Mon, Dec 27, 2010 - Page 8 News List

Four new specials, but even bigger woes

By Lee Chun-yi 李俊俋

Four new special municipalities came into being on Saturday. This change was preceded by several county commissioners in predominantely agricultural areas complaining about a shortage of funds.

However, the pre-existing special municipalities — Taipei City and the former Kaohsiung City — were long favored over other counties and cities because of flaws in the Act Governing the Allocation of Government Revenues and Expenditures (財政收支劃分法) and the Public Debt Act (公債法). If this approach does not change, having five special municipalities will mean that the problematic differences between urban and rural areas will replace the wealth gap as the key issues between counties and cities.

Left unremedied, this situation will have a massive impact on Taiwan’s overall development.

The central government’s favored treatment of special municipalities has created big differences between urban and rural areas, in particular because the Act Governing the Allocation of Government Revenues and Expenditures exaggerates the situation.

In the past, Taipei and Kao-hsiung shared 47 percent of the central government’s allocations to local governments, while the remaining 53 percent was divided between 23 counties and cities.

That is why, for example, Taipei City had NT$15 billion (US$506 million) to spend on the Taipei International Flora Expo, while other counties and cities have to walk door to door with hat in hand to borrow money for salaries.

Now the five special municipalities will receive 71 percent of the government’s local government allocations, while the remaining 17 counties and cities will have to fight for a share of the rest.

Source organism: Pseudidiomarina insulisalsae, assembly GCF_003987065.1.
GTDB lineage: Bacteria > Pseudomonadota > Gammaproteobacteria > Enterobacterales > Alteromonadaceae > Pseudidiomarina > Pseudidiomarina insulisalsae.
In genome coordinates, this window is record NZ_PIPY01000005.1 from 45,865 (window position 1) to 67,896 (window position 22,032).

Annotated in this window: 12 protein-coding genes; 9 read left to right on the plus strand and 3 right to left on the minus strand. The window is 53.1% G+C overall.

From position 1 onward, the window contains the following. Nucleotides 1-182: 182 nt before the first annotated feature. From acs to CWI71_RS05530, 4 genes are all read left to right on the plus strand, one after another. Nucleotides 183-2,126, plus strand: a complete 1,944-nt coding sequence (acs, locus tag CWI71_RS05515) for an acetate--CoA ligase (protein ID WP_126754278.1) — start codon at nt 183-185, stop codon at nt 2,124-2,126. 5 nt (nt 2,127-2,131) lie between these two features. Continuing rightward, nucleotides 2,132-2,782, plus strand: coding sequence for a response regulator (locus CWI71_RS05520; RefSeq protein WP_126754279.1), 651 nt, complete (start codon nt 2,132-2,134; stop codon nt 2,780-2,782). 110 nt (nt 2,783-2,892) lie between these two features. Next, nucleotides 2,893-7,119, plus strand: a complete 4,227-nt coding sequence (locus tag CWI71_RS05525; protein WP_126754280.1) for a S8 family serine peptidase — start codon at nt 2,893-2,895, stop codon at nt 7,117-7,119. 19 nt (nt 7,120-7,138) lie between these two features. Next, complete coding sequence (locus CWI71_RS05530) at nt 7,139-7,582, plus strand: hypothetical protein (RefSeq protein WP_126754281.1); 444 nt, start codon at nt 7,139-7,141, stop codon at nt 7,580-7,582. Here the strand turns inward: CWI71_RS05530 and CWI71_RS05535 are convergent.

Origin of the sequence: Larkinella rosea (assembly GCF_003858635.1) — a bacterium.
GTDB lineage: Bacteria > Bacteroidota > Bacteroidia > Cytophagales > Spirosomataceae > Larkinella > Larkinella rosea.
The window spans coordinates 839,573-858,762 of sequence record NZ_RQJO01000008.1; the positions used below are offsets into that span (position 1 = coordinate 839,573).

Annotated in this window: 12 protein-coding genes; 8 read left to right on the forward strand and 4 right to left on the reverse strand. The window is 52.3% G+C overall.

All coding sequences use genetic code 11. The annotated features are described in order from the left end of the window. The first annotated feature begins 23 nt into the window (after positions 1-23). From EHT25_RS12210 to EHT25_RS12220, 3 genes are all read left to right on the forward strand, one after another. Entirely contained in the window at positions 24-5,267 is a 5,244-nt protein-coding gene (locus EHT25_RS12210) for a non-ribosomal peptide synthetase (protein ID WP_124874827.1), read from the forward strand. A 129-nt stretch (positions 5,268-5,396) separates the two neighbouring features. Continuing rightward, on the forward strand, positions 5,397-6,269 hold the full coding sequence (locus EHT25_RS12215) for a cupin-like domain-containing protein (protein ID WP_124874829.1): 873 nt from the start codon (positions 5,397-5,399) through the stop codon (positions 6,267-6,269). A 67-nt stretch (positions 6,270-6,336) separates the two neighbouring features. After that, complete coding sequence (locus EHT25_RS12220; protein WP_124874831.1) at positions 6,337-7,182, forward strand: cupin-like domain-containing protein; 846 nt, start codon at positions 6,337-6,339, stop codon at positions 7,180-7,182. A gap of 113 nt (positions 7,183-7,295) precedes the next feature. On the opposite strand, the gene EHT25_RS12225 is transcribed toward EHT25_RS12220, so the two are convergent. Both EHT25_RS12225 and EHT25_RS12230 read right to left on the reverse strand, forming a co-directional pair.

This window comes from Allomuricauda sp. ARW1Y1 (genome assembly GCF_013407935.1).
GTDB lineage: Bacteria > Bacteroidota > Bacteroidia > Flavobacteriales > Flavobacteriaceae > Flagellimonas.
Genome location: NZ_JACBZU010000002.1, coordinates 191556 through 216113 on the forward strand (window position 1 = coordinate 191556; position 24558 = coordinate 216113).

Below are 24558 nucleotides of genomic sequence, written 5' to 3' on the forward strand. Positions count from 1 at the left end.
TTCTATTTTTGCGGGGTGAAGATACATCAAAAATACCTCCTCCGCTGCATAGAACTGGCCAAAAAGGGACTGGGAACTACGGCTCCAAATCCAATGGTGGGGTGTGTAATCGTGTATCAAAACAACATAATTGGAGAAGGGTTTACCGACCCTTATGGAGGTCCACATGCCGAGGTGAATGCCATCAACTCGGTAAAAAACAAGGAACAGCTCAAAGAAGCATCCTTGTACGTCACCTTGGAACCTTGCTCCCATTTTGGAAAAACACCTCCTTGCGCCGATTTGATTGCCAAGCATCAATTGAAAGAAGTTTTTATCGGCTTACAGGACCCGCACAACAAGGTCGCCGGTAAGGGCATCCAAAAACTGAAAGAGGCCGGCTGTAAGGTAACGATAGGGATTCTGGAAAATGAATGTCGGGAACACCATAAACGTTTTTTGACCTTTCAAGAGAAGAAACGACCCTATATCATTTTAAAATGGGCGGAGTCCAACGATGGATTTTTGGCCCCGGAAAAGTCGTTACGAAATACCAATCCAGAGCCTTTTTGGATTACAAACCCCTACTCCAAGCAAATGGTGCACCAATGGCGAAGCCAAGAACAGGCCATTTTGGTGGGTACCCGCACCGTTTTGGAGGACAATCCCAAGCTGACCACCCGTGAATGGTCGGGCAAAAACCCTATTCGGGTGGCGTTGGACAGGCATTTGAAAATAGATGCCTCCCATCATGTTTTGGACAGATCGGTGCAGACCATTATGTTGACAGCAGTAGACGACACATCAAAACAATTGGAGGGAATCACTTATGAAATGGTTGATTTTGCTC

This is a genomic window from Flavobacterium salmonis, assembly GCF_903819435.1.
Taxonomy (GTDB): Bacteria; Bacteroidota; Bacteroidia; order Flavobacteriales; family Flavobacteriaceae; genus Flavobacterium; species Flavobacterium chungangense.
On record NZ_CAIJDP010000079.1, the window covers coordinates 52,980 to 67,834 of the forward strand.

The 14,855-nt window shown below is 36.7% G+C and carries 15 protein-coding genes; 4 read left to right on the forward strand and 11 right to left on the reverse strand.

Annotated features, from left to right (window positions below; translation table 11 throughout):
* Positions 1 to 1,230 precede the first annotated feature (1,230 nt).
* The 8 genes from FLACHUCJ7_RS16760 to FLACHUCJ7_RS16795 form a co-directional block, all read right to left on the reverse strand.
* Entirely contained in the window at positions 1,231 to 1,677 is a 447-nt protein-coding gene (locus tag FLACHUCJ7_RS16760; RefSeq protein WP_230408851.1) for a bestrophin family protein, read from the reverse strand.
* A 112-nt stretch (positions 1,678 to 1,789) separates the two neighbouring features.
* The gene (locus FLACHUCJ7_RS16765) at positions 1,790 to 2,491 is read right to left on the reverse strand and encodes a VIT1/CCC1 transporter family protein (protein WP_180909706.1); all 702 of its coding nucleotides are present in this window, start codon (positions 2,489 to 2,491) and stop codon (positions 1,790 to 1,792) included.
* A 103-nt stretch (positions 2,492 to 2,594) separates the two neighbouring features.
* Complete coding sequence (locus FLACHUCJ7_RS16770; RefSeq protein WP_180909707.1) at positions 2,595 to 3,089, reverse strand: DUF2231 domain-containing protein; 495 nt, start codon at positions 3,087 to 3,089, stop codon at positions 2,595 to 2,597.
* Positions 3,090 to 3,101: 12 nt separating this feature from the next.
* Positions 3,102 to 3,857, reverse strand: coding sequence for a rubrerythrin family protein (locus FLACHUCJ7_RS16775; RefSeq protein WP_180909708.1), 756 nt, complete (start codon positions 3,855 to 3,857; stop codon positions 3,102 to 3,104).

This means that the areas that were not upgraded will be quickly demoted to second class, and the competition between them for fiscal resources will continue to intensify.

The Ministry of Finance has responded to the creation of the new municipalities by proposing an amendment to the Public Debt Act, but the amendment remains focused on the special municipalities.

The limit on their debt issue is set at 250 percent of their annual budget, almost three times more than the 70 percent allowance for each of the other counties and cities. Is this fair?

For example, New Taipei City (新北市, the proposed English name of the upgraded Taipei County) can issue NT$210 billion in debt, while Yilan, Yunlin, Chiayi and Pingtung counties are only allowed to issue NT$6 billion.

So the rich will become richer while the poor become poorer, and the poor counties never will be able to turn things around.

The rushed creation of the new municipalities was not designed based on an overall view of national land planning needs or the needs for a comprehensive redrawing of administrative districts.

It was based on political considerations that have failed to provide any solution to the many existing problems relating to local autonomy and has only created more questions.

The change does not reform government levels, administrative areas are not redrawn, the wealth differences between urban and rural areas have not been addressed, and no solutions have been provided to deal with the problems in the Act Governing the Allocation of Government Revenues and Expenditures and the Public Debt Act.

If the central government does not face these problems head-on and provide pragmatic solutions, a healthy local autonomy system will never see the light of day.

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